Back In Black


Optronics focused its attention on making its smoke-lens lights as dark as possible, using their powerful LEDs to make the lamps photometrically compliant with federal law.

It’s no secret that blackout packages have been growing in popularity within the commercial vehicle market, particularly as they relate to truck beds on work trucks. Fueled by trends in the automotive sector and industrial design in general, going all black with a design allows the contours of a vehicle’s body to stand out, while letting details like hitches, headache racks, gooseneck troughs, deck textures, latches and compartment doors essentially blend in.

Today, Optronics’ smoked-lens series lighting comes standard on all Bedrock truck beds.

However, one component that has refused to fade from sight on these otherwise stealthy vehicles, has been lighting. Even when not illuminated, the red, white, amber and even clear lenses of the lamps, and often their reflective interiors, have made lighting stand out, much to the chagrin of many vehicle body designers seeking an all-black look.

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“It all started when blackout packages in light-duty commercial trailers started becoming popular,” says Dustin Smith, vice president of sales for Optronics. “So instead of using chrome and colored accessories and details, everything went black.”

Some lighting manufacturers, particularly those serving the automotive aftermarket, attempted to respond to the growing demand for blackout-style lighting that would be less conspicuous. Unfortunately, early attempts proved to be unable to meet FMVSS 108 and CMVSS 108 photometric requirements for visibility and safety.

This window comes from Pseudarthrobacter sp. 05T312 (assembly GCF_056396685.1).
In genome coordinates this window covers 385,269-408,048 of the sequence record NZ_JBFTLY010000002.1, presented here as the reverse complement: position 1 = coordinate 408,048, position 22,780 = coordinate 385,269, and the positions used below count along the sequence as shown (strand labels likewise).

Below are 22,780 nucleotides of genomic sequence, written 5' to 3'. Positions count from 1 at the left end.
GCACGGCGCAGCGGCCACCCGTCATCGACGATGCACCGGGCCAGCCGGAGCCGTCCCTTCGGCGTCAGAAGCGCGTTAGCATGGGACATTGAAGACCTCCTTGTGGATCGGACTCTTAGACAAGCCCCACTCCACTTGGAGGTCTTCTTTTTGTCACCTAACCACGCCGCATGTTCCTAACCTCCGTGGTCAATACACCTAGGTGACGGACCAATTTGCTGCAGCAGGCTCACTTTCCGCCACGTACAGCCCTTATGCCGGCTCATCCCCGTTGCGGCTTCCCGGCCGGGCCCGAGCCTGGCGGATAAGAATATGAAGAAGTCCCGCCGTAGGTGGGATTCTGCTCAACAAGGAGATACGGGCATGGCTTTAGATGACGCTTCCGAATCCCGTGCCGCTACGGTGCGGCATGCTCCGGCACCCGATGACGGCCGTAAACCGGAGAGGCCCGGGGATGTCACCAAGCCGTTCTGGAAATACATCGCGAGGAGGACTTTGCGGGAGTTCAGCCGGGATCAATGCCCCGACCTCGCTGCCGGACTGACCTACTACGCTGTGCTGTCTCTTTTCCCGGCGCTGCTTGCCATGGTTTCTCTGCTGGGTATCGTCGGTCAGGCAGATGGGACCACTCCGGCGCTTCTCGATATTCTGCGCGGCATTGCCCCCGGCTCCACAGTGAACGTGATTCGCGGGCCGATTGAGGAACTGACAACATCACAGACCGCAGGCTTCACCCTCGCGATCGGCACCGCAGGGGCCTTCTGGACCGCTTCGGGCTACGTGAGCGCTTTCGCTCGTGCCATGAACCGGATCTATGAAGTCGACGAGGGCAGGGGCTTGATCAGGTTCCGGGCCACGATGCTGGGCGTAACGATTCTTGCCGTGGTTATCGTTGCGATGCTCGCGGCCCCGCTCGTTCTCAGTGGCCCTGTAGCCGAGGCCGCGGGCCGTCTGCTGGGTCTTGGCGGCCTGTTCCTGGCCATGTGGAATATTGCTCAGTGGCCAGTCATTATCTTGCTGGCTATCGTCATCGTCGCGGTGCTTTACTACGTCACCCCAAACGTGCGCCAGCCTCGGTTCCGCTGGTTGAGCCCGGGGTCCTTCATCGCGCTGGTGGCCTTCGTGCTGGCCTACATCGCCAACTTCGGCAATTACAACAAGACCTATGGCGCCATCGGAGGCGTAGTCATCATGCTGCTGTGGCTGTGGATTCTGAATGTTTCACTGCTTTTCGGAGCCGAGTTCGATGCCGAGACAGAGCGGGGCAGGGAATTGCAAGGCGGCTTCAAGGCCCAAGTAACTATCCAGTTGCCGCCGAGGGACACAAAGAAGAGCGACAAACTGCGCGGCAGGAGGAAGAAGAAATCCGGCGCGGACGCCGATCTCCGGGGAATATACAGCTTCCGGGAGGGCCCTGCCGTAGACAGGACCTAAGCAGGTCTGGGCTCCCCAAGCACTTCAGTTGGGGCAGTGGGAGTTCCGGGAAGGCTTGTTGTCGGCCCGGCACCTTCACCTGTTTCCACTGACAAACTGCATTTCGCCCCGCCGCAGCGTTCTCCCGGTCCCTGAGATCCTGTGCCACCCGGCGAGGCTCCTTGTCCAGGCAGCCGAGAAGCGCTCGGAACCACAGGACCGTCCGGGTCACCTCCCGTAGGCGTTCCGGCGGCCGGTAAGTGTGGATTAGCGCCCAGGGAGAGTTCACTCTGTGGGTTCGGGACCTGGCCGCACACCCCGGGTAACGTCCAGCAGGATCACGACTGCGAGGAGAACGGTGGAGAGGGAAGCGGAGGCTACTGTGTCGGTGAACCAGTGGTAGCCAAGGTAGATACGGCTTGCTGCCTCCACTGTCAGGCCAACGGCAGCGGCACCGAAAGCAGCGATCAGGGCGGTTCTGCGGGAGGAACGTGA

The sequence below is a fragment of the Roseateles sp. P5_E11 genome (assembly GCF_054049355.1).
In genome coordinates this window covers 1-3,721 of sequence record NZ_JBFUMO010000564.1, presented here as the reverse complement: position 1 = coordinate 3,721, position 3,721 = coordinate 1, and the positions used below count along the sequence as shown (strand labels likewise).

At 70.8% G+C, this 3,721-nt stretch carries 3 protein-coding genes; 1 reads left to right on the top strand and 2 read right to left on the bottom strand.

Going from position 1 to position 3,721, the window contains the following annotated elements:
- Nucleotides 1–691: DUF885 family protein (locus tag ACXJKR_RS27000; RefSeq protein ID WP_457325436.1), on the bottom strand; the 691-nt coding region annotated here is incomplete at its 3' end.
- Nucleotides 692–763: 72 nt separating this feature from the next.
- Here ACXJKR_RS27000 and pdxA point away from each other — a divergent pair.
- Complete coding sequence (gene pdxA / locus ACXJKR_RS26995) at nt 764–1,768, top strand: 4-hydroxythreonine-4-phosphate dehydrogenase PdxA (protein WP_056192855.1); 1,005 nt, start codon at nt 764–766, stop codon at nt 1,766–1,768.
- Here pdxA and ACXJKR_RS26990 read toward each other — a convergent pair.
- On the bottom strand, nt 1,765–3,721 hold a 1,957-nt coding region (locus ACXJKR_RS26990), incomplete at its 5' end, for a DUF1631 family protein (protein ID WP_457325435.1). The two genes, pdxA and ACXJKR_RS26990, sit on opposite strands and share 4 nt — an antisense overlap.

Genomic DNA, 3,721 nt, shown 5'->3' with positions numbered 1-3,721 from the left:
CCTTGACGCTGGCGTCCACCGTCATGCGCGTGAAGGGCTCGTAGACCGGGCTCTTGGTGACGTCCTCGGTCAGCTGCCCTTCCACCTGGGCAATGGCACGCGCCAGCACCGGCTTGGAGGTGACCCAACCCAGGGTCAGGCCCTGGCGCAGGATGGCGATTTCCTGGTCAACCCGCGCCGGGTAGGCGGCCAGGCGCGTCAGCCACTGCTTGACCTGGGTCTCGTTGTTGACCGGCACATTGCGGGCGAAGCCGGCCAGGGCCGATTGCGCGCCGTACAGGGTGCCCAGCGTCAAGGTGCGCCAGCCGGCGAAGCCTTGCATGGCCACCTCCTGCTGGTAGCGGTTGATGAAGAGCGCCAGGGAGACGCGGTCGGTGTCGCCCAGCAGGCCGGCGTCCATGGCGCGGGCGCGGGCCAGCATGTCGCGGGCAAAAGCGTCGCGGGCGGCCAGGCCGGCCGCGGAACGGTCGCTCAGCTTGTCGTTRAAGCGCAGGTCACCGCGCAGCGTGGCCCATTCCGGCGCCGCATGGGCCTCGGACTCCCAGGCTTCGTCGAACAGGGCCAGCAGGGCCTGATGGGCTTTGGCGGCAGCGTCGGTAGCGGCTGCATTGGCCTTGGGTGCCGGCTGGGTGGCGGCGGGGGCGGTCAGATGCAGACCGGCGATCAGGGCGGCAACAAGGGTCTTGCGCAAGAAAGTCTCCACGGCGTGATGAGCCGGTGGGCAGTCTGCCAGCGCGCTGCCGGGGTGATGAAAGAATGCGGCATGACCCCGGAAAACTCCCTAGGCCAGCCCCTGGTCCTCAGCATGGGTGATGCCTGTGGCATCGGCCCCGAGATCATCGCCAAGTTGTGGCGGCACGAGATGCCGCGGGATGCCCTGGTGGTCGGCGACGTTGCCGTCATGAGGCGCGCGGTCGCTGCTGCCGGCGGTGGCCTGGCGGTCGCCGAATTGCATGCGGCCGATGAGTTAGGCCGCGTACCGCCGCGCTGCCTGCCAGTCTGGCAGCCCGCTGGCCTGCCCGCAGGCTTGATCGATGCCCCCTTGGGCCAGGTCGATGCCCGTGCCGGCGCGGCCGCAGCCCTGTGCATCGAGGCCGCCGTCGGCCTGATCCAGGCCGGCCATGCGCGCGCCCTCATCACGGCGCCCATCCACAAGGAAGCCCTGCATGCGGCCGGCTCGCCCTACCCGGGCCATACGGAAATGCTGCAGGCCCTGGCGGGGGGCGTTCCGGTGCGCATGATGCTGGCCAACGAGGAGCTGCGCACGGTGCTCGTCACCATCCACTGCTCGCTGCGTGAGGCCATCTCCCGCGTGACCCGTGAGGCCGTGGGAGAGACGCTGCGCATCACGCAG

“Before Optronics, there was just not a viable, compliant solution of smoke lights that we felt comfortable to install on our truck beds,” says Greg Chumchal, president of Bedrock Truck Beds. “There were some lights with dark lenses, but that also made them less able to emit the correct amount of light to pass federal requirements, and let’s face it, having a non-compliant light is like having no light at all.”

Blackout packages on truck beds and work trucks have been growing in popularity and allow the details of a vehicle’s body to blend in.


Things changed in early 2020, when Optronics International introduced the industry’s first compliant, smoke-lens LED stop, tail, turn, backup, and clearance marker lamp family of lighting. Long known for bringing elements of automotive-style lighting to the commercial vehicle industry, Optronics engineers overcame a number of technical challenges in order to meet the legal standard.

“You’ve got to have a combination of a few things to make a compliant smoke-lens light,” says Smith. “You have to engineer the light with very powerful LEDs and you have to design the lens to really look black when it’s off, but allow the proper amount of light to shine through when it’s on. It’s truly a critical balance and it’s clearly not an easy one for any manufacturer to strike.”

Optronics focused its attention on making its smoke-lens lights as dark as possible. It’s engineers even designed the interiors of the lamps with black printed circuit boards (PCBs) to reduce reflective properties when the lamps are off. In traditional LED lights, PCBs usually have a white or reflective chrome-like finish to enhance brightness, but with Optronics’ smoke-lens lights, their powerful LEDs do the heavy lifting necessary to make the lamps photometrically compliant with federal law.